A World Made Of Language
One of my favorite authors and–although he wouldn’t admit it, shamans–is Terence McKenna. Mainly famous for his ascendency as the progenitor to Timothy Leary, McKenna made it his mission to enlighten his audiences about the very deepest fact no one talks about: our world is made of language.
And when he refers to “our world”, he means the modern technological Western-style world, with its materialism, and embedded scientism, usually denying the reality of personal experience in favor of “objective observations” of agreed upon, consensual reality.
New flash: These are not the characteristics of non-Western, non-technological societies, such as isolated tribal cultures of South America, Indonesia, Africa and the Australian Outback. To these cultures, language does not define their worlds–and in some cases is avoided in favor of telepathy or dreaming.
I was deeply impressed with the recent movie, “Arrival”, which attempted to address this subject. As McKenna has said, if there are assumed to be intelligent extraterrestrial life forms, most likely they are so alien, we wouldn’t possibly be able to comprehend their purposes or their agendas, let alone their modes of communicating or conveyance. The movie pivots around this point, and ultimately shows how our reality is shaped by language. In the movie, the visitors defined human language as “a weapon”, possibly due to it being so limited that it was harmful to comprehend it. Conversely, the contact human, a linguistics expert interacting with the aliens, was completely transformed by attempting to comprehend what the aliens were actually using as their mode of communication.
As standard operating behavior and habit, we interpret our experiences as words. The feelings, deeper perceptions we have about the world are translated into words. We say it’s because we want to understand these things and be able to report to others about them. But this is really more of an excuse not to simply BE without words, and use our capacity to know outside of understanding. If we are filtering everything with the language we use to interpret it, how much of it is not covered by words, and so is lost?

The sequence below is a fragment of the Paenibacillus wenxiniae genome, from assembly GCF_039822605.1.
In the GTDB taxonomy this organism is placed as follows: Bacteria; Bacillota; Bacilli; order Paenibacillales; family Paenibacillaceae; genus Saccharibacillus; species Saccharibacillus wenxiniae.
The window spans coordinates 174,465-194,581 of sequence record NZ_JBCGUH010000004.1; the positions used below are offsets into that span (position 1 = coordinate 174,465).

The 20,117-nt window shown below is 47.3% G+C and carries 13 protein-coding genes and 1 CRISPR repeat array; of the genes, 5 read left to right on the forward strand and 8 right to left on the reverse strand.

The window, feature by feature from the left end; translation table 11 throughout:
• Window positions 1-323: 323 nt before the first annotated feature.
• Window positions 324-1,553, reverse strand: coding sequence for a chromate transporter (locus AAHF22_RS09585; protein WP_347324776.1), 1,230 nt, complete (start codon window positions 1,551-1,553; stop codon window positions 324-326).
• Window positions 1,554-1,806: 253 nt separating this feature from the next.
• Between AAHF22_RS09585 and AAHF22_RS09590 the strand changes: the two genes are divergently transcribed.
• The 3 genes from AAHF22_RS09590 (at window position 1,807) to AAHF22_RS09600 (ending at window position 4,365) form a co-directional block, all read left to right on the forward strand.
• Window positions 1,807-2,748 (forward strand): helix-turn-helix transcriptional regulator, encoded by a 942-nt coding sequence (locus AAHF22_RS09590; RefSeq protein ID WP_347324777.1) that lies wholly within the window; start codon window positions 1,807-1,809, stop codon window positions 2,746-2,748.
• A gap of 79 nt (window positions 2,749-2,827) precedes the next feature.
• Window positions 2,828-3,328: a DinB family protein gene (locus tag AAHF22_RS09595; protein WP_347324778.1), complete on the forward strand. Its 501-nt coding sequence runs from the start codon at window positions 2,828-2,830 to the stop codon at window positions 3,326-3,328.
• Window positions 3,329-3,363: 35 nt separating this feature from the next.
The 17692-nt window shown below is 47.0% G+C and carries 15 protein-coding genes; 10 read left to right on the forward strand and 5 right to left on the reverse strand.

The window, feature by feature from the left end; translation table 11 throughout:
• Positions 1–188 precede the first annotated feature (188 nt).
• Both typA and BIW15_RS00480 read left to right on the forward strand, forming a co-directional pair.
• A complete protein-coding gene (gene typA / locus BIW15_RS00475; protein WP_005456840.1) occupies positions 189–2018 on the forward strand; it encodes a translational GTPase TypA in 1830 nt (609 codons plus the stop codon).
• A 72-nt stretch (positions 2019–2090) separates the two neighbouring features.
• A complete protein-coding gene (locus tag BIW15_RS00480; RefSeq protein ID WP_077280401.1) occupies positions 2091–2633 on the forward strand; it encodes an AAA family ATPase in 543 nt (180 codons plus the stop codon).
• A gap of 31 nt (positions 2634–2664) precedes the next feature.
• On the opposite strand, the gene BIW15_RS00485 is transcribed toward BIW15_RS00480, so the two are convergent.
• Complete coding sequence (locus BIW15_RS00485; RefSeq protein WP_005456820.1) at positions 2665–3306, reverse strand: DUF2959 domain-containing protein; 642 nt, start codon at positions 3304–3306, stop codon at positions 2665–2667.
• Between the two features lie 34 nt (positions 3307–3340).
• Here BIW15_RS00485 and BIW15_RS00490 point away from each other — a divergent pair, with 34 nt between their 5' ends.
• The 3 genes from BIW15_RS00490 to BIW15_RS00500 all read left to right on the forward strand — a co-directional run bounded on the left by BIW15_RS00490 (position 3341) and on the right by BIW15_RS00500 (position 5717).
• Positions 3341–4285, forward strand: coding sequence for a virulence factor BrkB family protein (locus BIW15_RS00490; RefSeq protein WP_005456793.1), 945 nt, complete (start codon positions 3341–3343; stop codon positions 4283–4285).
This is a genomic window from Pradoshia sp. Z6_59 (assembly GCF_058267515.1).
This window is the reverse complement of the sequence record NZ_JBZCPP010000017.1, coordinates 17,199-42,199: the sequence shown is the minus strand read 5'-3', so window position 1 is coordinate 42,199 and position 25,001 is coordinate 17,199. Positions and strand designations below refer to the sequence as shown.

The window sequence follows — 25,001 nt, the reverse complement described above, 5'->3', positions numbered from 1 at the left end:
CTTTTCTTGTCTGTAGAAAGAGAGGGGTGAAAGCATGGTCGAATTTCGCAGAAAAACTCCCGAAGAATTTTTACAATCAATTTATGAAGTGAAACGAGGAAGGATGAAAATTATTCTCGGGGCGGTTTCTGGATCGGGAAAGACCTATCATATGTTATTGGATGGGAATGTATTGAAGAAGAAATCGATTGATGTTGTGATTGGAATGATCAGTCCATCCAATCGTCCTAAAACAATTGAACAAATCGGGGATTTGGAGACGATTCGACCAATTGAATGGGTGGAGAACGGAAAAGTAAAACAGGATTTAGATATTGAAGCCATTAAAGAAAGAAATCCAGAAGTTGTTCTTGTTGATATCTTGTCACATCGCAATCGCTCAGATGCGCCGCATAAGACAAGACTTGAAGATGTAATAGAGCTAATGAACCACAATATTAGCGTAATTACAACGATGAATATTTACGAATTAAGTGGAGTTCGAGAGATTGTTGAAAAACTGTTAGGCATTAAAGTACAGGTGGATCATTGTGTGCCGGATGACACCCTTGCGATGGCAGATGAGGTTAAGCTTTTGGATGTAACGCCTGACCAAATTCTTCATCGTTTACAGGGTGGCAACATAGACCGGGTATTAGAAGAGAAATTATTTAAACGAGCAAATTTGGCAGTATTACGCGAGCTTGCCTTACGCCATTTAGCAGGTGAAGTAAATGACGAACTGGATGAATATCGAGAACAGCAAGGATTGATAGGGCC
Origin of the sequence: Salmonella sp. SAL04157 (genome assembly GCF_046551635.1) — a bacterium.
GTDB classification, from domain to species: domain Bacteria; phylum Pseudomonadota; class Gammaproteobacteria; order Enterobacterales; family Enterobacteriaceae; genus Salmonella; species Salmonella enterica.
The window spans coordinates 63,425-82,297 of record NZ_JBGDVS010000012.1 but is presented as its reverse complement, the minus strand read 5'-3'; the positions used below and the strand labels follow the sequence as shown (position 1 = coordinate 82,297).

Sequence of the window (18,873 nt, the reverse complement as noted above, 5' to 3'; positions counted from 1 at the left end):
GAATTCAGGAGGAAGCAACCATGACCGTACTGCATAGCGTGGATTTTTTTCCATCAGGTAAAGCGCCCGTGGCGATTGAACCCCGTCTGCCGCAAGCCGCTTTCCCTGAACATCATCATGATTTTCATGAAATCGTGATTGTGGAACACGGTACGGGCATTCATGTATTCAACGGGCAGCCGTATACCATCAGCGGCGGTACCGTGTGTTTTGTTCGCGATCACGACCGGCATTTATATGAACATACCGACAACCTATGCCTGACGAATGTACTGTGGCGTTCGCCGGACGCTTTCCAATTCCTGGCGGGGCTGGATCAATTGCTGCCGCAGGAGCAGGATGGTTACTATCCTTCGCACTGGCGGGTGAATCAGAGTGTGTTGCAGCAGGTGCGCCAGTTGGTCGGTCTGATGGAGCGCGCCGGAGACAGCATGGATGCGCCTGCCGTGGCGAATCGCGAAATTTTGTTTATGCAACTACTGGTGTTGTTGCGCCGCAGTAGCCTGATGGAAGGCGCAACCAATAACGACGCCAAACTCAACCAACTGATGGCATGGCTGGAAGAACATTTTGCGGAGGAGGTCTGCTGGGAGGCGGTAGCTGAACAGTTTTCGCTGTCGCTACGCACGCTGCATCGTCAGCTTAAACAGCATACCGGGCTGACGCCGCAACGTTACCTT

The non-dual whole…One of the exercises I was taught by my guru many years ago was the practice of non-duality. In this practice, we try to see the world and our experience of it as a whole system containing both ends of a spectrum or duality. Say we witness what appears to be a cruelty in the world. The non-dual approach would be to simultaneously notice the kindness resulting from the cruelty. We try to see hate as a cry for love; a judgment as a desire for something greater. After practicing this for awhile, you come to a place where language seems limiting–indeed a “weapon” of limitation, secrecy and control.
Even in the “new age” spirituality movement there can be a “weaponizing” of spiritual concepts by using them to belittle, invalidate or limit another. Your 4th Chakra is closed down, so you are a hateful person, for example. The non-dual version would be the observation that the person’s 4th chakra is in the process of opening as indeed is the entire being.
Because our world is made of language, we can use it to define our lives in a more constructive and generative way, by simply repeating the words to construct the life of our dreams. In light of the dualistic nature of language, the task becomes one of disciplined mindfulness: observing the negative thoughts as openings to a reality without that negativity–using the negativity itself to build a positive, life-affirming, generative life full of purpose, joy and ease.
Tune in to the oneness. It is emanating from every point in the Universe
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